Stanford Advice to Emory premeds
Emory undergrads were privileged to hear Mr. Greg Vaughn, Assistant Director of Admissions at Stanford Medical School talk to them about what Stanford was looking for in a premed applicant. A standing room only crowd kept Mr. Vaughn for at least three hours, as he explained, took answers, fielded questions and provided information. There are several applicants to Stanford in this year’s Emory applicants, and we hope they were all present. Also present were many freshmen and sophomores, and Mr. Vaughn was especially welcoming to these early starters.
What DOES Stanford look for? I particularly liked the very first slide in Mr. Vaughn’s deck, “What We Value”. The answer is “Scholarly Endeavors, Clinical Experiences, Service.” In the next few slides Mr. Vaughn talked about how the application should bring out evidence of “originality and creativity” in academic and non academic activities. I also heard the theme of “Deep involvement in research and scholarly activities”. If you are considering applying to Stanford, not only should you have research on your resume, but you should also be prepared to talk about your research project, its impact on you and your academic career.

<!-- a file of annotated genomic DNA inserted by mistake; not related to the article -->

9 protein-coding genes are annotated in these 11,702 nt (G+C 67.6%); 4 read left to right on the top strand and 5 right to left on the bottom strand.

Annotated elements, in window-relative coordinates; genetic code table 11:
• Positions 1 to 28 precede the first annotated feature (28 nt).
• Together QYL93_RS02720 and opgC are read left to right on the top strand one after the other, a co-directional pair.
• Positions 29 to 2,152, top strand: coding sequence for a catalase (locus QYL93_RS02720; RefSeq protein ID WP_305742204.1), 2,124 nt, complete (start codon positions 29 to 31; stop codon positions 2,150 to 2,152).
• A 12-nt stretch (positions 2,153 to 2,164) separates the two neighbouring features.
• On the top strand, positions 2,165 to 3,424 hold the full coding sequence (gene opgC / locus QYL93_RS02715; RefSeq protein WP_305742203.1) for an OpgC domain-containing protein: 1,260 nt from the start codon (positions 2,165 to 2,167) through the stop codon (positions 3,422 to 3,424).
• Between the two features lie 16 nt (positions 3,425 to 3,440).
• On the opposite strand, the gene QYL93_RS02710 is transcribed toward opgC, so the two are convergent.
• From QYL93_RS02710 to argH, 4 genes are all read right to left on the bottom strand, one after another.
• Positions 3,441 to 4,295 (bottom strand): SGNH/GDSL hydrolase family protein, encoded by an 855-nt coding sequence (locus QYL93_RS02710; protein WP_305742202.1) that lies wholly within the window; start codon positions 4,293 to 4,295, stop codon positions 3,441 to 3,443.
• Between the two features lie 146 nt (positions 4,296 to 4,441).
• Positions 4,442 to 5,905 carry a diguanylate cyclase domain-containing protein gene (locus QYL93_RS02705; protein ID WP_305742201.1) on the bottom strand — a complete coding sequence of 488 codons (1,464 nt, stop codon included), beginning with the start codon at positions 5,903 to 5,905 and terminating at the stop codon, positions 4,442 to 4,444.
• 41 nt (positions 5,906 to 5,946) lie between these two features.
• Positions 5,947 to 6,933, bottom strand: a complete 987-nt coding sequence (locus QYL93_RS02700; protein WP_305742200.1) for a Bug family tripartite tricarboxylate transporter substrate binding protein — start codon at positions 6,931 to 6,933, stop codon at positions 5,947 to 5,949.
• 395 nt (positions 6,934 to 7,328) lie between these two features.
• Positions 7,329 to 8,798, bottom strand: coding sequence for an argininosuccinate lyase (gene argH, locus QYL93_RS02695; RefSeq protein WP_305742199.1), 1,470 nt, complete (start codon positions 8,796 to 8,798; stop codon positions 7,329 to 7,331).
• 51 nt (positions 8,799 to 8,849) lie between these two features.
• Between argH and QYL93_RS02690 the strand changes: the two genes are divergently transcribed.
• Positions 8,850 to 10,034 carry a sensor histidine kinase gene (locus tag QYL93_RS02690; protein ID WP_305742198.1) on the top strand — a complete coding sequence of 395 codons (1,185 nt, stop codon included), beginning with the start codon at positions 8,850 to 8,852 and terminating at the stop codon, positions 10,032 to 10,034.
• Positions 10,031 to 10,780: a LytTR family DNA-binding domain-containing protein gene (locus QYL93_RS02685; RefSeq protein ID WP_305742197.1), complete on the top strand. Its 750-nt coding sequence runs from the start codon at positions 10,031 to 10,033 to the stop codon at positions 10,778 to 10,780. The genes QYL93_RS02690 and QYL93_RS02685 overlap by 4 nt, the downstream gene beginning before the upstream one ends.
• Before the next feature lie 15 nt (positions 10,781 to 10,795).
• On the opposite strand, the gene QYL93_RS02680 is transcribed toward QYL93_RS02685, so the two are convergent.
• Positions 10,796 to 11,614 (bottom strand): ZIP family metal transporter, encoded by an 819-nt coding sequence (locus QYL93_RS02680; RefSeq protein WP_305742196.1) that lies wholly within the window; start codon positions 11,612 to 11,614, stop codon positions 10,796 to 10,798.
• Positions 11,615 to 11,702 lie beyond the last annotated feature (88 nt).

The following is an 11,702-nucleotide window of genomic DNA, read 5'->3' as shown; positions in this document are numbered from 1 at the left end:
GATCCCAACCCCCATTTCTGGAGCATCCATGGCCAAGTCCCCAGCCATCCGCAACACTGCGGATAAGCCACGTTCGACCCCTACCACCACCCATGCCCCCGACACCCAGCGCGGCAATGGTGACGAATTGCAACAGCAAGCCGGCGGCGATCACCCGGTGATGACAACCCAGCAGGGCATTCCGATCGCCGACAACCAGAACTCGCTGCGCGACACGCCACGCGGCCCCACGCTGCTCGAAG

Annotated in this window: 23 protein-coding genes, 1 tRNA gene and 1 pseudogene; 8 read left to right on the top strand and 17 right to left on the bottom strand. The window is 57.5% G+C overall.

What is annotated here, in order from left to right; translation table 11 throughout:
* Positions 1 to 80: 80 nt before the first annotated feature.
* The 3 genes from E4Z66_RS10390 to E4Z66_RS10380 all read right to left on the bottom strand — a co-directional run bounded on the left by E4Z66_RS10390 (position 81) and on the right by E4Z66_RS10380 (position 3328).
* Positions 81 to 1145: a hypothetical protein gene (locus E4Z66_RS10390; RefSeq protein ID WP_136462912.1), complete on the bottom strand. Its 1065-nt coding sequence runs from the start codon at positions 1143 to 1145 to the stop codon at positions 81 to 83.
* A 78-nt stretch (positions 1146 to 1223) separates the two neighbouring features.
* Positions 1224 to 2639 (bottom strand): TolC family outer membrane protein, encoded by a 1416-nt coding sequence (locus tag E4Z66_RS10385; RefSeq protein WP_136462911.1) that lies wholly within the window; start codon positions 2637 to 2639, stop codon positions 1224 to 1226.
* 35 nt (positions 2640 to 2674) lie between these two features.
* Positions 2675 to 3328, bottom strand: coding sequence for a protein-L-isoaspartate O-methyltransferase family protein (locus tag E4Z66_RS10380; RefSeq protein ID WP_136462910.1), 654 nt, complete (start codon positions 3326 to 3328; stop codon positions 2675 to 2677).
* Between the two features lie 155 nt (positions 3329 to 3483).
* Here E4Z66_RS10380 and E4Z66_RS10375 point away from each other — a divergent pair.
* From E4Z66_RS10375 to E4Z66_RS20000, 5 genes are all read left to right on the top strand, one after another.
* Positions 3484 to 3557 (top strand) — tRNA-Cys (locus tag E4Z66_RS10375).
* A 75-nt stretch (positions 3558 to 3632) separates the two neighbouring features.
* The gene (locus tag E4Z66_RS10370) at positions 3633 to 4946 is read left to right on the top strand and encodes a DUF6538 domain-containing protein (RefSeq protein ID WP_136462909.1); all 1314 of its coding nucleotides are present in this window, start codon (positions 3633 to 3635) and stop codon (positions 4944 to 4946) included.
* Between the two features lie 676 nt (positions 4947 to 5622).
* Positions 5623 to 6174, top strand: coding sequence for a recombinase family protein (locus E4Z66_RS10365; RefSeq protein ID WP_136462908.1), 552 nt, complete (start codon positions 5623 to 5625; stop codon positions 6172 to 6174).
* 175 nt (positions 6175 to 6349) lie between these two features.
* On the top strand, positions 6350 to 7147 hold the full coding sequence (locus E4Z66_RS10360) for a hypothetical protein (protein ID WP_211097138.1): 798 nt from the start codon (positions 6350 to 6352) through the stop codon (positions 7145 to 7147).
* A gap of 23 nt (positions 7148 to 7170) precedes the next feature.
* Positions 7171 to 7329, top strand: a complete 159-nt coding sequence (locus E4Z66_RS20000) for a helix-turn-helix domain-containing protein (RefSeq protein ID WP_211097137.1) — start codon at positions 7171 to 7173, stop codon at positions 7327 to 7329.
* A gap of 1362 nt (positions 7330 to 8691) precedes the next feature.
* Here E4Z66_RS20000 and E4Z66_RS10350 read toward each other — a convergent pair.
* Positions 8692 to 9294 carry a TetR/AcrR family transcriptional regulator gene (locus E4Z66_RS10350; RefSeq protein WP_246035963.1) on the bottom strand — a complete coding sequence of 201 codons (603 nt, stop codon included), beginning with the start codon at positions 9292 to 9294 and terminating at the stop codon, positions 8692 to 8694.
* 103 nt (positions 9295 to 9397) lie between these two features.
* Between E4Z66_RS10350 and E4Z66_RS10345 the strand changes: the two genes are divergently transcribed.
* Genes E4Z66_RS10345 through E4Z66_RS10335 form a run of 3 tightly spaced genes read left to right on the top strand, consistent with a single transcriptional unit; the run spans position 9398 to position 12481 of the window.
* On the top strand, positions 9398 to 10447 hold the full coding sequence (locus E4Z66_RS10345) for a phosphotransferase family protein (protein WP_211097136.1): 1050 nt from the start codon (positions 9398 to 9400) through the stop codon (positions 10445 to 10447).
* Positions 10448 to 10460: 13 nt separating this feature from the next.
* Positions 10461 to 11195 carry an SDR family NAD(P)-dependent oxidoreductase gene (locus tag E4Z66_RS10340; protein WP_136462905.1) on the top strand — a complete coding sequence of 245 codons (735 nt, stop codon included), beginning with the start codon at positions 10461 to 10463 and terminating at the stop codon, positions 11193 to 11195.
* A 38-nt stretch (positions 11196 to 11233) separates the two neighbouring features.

On Leadership, Mr, Vaughn shared with us a model of a Leadership Ladder, from involvement to advocacy to legacy. You start by attending a prehealth club for example, move to become the president, then become an active advocate for the cause, and leave a legacy behind that persists after your departure. For many in the audience the concept of “distance travelled” must have been reassuring; Mr. Vaughn noted wisely that when looking at applicants, Stanford considers where applicants started in their freshman year and where their academic journey took them. It is the distance travelled that is meaningful – not a list of activities.
Of course, most important, an applicant should be able to articulate what they hope to get out of a Stanford education, because like everyone else, Stanford is looking for the perfect “fit”. Learn about the curriculum. Learn about what makes this school of medicine distinct and different. Learn about yourself and know what you seek in your graduate professional experience. And be able to articulate that!